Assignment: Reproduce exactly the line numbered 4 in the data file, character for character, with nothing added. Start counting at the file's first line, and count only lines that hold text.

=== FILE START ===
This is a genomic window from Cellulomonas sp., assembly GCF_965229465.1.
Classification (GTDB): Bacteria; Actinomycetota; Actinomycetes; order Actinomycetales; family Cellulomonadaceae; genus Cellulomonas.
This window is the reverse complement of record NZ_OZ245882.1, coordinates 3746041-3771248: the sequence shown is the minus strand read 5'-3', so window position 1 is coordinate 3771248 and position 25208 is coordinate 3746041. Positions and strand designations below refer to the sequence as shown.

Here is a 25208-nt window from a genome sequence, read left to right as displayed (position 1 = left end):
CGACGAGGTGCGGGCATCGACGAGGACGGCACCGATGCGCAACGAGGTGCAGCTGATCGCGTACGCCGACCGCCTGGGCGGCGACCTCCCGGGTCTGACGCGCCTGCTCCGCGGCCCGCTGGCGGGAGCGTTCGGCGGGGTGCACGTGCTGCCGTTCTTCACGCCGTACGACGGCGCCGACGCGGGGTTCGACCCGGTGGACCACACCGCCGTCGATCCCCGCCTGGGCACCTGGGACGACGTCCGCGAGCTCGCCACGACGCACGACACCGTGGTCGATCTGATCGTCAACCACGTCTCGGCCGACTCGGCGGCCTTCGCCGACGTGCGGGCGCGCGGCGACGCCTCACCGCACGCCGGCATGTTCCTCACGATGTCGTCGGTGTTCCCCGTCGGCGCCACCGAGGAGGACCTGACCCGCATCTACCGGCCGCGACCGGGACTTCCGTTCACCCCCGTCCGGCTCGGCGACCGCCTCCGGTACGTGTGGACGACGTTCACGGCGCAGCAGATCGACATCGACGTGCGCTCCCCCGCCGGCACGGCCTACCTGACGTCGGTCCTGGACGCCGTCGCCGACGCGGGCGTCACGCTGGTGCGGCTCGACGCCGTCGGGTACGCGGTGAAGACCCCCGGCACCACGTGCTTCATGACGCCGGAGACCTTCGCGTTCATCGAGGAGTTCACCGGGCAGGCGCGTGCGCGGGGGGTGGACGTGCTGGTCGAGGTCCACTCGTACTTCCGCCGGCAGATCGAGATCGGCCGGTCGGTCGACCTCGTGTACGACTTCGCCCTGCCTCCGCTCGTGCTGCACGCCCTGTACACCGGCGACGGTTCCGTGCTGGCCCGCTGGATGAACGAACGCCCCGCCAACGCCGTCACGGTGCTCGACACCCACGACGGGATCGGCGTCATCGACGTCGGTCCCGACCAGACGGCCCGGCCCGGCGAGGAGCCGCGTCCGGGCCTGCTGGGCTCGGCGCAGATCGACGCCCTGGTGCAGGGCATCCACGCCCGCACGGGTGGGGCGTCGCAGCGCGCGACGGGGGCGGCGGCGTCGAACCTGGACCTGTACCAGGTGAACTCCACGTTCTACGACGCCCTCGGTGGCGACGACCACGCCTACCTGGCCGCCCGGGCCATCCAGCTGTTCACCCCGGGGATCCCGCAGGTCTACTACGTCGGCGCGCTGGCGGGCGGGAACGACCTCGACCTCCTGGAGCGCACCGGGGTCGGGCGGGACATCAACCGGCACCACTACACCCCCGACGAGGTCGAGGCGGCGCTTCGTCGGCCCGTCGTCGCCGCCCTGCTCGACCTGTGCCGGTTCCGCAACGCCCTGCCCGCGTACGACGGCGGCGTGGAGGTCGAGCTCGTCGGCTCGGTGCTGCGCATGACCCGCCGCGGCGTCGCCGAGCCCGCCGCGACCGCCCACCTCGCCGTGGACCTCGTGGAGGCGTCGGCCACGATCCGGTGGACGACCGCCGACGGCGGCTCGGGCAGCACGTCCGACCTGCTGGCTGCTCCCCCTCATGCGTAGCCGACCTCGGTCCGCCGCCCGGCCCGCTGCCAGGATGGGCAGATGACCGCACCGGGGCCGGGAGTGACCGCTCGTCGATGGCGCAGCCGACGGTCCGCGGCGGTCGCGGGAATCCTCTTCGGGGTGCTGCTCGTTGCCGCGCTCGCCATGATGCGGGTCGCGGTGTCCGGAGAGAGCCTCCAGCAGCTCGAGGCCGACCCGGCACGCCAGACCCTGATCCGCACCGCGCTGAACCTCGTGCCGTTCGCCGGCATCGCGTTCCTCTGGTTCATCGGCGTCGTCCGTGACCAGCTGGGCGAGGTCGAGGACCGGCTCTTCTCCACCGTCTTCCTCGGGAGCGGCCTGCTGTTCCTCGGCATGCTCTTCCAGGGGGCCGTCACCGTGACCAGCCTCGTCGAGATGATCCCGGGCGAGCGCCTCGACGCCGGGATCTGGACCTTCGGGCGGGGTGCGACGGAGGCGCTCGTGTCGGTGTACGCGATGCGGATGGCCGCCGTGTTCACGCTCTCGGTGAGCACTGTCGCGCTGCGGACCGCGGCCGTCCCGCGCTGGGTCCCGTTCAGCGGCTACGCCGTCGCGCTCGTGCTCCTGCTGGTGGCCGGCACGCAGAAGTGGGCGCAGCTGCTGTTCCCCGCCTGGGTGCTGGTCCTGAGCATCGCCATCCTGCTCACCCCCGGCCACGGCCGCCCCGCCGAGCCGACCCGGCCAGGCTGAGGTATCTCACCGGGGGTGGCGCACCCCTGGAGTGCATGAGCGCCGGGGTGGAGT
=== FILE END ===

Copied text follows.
Here is a 25208-nt window from a genome sequence, read left to right as displayed (position 1 = left end):